Councillor Craig Browne, deputy leader of Cheshire East Council, said: "We know that the idea of additional restrictions will be a concern for many people. Businesses are struggling. Our social lives have been affected. During lockdown we missed our families and friends, and we worried about the most vulnerable people in our community.

"We will do whatever we can to protect those vulnerable people, support businesses, and protect each other against this virus, but we believe that we need to take extra steps to do that and we need additional powers and resources from government.

"We have already written to the Secretary of State for health to ask for additional powers over establishments that are not complying with the rules and resources to assist with contact tracing. We will continue to work with neighbouring councils, MPs and government to ensure that we are in the best possible position to fight Covid-19."

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Comments

Here's what readers have had to say so far. Why not add your thoughts below.

Adrian Scott
Wednesday 30th September 2020 at 10:46 am
I note with concern, but not surprise, that the biggest rise in cases per messrs Vallance and Whitty is in the age group 20 - 29.When one watches news broadcasts and press photos, we the sensible elderly can completely understand why.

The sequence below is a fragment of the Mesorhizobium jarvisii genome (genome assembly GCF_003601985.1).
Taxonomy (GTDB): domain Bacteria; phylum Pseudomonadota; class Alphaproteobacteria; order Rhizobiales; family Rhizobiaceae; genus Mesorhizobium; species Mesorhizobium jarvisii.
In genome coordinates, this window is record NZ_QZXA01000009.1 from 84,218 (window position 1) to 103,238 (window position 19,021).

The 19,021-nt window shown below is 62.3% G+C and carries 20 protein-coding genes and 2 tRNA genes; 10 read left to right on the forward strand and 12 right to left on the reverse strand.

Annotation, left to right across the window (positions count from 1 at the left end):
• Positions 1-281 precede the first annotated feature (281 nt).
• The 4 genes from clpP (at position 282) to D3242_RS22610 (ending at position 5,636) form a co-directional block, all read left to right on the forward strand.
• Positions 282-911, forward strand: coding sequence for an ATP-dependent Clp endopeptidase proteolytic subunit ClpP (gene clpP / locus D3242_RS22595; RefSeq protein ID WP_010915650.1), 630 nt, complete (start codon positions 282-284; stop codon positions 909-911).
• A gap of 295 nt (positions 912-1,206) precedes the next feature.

As we move into the winter we will see more. Sorry folks but I would close the pubs (again), We have all seen crowded pubs with no social distancing, or masks, and the overspill at kick out time. If the youngsters get it Tough !! but when they take it home and infect the elderly, that is totally disgraceful.
Kareem Masdoon
Wednesday 30th September 2020 at 2:24 pm
Perhaps our elected Councillors can advise us in detail what these new emergency powers are that they seek?Will we have Covid Wardens issuing penalty notices and will there be specific mention that these are temporary measures only and that they will be lifted in the near and not the far future?
Re Vallance and Whitty I think their days may be numbered according to new leaked reports circulating.
Lisa Reeves
Wednesday 30th September 2020 at 7:03 pm
I have requested more details twice but the Council has not provided it.

Here is my latest email to the Council:

"Thanks for the statement but it’s all very general and doesn’t give any
details about what the outbreak board agreed needs to done in response.

"It also doesn’t explain what the additional restrictions and enforcement
powers are which my readers are asking."
Craig Browne
Wednesday 30th September 2020 at 9:16 pm
Dear all,

I have noted the comments above and on a separate thread and would like to provide some clarification, as I understand that people are rightly anxious about what is being proposed.